Theoretically, in a perfect world, speculation would reduce volatility. However, that assumes that all actors are rational and have equal access to useful information.
There really is no useful information about the future value of a Bitcoin. The future demand could be near zero (if Bitcoins become obsolete or are never widely adopted) or massive (if Bitcoins become popular, since their creation rate cannot be changed).
As a result, speculative bubbles are created frequently. The price shoots up for a day or so, and then when the bubble bursts, panic selling sets in. This creates exaggerated increases and decreases in the price. Also, for every savvy person who makes money on this volatility, there's a naive guy who lost some money. That probably turns a lot of people off as well, but most likely what it turns them off from is speculating.
But this actually does hurt Bitcoin adoption. One of the obstacles to Bitcoin adoption is volatility. It's hard to sell a product for X Bitcoins if the value of X Bitcoins can change drastically from day to day. A merchant could be forced to hold a large number of Bitcoins waiting for the prices to recover as their suppliers and employees expect to be paid in dollars.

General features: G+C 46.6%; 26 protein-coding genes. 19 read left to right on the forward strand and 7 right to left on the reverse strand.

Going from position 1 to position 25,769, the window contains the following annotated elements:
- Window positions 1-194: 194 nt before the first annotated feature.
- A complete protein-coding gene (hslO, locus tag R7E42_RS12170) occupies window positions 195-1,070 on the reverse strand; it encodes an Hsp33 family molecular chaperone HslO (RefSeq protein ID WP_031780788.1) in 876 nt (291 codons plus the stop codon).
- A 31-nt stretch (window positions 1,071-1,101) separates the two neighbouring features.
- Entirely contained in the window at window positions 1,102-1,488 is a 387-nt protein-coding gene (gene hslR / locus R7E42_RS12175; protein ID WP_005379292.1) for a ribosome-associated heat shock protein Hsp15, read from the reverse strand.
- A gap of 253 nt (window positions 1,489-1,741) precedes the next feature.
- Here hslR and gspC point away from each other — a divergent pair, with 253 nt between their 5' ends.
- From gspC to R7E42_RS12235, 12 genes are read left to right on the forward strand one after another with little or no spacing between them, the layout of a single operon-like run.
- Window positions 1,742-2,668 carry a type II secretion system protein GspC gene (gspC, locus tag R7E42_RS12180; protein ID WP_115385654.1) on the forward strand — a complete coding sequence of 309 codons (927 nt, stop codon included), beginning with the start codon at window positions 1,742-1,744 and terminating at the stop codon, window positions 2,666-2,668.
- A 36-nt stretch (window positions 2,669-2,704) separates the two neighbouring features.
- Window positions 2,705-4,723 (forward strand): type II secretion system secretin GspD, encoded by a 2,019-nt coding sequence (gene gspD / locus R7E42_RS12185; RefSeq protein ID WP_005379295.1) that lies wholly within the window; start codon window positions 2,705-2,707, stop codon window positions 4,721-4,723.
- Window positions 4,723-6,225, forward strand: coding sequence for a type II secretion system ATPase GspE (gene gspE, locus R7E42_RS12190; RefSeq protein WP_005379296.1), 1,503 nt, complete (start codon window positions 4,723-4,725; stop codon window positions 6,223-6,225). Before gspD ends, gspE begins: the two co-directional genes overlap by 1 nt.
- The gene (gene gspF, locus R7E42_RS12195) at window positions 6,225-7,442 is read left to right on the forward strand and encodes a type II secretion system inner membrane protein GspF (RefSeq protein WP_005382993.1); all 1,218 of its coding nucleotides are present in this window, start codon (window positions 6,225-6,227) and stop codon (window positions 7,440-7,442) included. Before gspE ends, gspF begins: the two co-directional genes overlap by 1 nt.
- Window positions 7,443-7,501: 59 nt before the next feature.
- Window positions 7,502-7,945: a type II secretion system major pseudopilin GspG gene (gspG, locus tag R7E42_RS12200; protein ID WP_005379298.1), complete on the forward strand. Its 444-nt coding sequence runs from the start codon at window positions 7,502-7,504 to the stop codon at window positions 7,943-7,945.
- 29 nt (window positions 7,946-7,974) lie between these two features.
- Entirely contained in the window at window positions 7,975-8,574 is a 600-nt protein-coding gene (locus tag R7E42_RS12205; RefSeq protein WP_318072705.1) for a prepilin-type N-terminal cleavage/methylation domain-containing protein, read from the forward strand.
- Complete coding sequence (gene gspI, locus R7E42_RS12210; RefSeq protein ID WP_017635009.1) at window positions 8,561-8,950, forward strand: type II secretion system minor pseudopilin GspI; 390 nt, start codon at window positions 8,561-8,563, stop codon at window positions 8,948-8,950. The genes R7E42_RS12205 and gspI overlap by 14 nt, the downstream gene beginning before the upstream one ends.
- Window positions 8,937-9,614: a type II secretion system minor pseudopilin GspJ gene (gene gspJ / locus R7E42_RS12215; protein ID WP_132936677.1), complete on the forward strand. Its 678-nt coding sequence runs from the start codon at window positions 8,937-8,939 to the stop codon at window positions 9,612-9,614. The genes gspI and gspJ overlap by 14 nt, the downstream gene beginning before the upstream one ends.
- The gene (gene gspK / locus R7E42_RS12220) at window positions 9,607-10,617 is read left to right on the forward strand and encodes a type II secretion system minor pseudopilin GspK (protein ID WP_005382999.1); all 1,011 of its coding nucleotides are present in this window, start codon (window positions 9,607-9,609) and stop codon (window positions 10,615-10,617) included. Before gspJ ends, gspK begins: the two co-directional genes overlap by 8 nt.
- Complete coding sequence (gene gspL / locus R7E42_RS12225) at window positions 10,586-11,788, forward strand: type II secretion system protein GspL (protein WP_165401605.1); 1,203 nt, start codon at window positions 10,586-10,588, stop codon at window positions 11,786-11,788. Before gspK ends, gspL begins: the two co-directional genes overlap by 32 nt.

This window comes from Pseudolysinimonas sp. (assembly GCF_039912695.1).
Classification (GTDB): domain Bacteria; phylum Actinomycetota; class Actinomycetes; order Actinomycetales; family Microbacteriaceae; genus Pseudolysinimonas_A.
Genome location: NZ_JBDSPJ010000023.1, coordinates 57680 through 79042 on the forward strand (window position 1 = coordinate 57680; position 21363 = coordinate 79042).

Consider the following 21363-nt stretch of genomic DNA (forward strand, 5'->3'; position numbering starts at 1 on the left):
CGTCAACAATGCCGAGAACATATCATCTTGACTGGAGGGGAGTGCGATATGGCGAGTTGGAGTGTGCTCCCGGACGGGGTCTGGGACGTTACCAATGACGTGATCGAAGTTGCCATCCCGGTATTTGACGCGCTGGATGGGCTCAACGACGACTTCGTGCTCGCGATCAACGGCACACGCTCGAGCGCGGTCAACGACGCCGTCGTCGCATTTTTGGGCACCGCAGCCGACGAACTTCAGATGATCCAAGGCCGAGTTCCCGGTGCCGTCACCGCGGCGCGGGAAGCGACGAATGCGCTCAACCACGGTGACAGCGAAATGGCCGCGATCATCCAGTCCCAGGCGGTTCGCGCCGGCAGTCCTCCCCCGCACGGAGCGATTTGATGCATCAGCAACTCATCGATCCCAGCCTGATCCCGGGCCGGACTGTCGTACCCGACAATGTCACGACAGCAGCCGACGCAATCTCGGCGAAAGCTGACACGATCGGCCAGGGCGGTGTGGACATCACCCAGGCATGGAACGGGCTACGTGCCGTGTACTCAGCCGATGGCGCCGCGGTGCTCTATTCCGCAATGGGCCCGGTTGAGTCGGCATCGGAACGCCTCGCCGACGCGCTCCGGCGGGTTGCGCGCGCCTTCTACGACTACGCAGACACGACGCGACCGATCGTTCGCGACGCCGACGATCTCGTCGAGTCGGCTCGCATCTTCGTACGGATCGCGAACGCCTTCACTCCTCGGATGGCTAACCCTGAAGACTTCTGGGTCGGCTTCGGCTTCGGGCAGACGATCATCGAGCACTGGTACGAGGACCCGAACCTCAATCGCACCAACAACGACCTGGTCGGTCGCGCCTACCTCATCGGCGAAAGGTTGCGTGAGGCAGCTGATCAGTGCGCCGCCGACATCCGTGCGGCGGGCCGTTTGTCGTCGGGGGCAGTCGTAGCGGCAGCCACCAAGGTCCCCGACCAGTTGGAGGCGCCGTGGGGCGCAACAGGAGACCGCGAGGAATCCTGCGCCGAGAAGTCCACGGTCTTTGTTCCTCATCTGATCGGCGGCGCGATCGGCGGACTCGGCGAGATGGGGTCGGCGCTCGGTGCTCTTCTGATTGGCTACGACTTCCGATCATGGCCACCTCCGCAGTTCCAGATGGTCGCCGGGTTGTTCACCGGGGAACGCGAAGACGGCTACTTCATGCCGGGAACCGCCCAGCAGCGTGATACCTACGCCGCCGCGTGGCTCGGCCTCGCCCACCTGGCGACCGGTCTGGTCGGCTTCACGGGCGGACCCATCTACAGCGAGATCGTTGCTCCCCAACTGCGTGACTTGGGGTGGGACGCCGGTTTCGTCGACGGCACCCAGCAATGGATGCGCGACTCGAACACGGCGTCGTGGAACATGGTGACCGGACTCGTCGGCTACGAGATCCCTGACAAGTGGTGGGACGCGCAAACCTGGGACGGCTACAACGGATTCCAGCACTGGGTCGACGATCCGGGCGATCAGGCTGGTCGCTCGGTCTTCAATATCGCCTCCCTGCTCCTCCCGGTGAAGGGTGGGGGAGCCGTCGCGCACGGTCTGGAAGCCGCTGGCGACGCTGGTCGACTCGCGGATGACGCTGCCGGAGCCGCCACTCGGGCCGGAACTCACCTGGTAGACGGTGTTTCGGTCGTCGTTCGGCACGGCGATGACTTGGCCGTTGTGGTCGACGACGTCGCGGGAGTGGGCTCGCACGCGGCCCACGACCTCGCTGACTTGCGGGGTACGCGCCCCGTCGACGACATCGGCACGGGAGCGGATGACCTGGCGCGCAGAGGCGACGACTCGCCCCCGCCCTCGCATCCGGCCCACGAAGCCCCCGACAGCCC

The price of Bitcoin dropped from $11 to $9 in a day (8/25/2011), and stayed below $7 for a month. Imagine a merchant who accepted Bitcoins at $10.50 each and found them at $9 the next morning. Do they wait and just hope the prices go back up?
I should also point out that this doesn't mean speculation is "bad". It does, however, have some effects that may reasonably be considered bad. These reasons also are somewhat unique to Bitcoins -- these issues don't apply to speculation in more predictable commodities like oil which actually tends to reduce volatility.